The Journal of Economic History

Articles

Responding to Relative Decline: The Plank Road Boom of Antebellum New York

John Majewskia1, Christopher Baera2 and Daniel B. Kleina3

a1 Department of the University of California, Los Angeles, CA 90024

a2 Assistant Curator of Manuscripts and Archives at the Hagley Museum and Library, P.O. Box 3630, Wilmington, DE 19807.

a3 Assistant Professor of Economics at the University of California, Irvine, CA 92717.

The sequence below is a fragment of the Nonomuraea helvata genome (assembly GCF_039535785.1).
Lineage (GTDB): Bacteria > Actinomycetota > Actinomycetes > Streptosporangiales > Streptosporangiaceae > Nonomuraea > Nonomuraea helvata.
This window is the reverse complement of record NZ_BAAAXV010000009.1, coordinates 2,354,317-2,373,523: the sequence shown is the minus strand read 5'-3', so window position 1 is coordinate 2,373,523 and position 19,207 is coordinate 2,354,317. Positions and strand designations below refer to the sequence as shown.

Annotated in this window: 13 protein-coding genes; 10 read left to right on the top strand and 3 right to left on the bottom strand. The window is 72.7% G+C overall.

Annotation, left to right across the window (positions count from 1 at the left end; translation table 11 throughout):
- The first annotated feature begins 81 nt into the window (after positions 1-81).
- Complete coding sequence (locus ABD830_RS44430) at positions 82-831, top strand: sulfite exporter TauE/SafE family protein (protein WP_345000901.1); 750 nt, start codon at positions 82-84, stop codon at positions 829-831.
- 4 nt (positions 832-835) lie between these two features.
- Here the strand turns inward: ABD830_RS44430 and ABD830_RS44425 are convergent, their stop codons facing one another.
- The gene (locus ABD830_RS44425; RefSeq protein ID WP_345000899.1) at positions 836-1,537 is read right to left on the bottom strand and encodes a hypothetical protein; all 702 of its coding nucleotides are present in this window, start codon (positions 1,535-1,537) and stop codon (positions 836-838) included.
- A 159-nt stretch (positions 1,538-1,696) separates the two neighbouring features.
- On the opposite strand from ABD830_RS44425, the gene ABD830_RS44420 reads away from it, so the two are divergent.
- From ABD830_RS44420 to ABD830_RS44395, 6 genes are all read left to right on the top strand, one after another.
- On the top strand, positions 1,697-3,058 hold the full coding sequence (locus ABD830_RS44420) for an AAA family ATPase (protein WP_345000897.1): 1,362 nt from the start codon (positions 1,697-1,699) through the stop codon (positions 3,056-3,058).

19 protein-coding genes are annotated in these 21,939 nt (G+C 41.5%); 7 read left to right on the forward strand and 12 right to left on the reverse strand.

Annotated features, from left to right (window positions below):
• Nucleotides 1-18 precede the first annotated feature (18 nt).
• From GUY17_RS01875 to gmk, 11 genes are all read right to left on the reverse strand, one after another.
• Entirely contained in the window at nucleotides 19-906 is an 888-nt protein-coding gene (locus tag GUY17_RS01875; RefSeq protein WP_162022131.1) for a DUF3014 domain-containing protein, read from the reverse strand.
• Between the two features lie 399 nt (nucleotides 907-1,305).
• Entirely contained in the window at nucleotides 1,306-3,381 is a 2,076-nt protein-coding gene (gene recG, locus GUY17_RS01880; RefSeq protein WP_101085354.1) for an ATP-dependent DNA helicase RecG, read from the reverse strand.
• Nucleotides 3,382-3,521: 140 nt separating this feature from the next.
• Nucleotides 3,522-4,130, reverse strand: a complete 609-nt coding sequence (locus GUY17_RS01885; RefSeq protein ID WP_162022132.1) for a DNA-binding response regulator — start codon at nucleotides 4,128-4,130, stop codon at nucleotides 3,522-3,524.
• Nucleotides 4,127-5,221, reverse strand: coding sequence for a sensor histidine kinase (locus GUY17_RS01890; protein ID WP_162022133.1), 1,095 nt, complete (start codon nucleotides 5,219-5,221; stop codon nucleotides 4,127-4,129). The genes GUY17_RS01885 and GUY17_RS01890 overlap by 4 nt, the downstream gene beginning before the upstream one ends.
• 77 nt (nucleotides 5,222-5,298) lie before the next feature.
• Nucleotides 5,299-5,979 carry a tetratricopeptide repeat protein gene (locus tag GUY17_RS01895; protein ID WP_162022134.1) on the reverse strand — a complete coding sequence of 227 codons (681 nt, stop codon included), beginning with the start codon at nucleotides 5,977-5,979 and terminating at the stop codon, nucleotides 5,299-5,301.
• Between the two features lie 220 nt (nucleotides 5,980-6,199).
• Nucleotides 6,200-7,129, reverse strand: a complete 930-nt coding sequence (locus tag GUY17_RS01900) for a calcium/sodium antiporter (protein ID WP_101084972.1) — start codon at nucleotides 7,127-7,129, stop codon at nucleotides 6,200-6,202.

Abstract

From 1847 to 1853 New Yorkers built more than 3,500 miles of wooden roads. Financed primarily by residents of declining rural townships, plank roads were seen as a means of linking isolated areas to the canal and railroad network. A broad range of individuals invested in the roads, suggesting that the drive for bigger markets was supported by a large cross section of the population. Considerable community spirit animated the movement, indicating that New Yorkers used the social capital of the community to reach their entrepreneurial aspirations.

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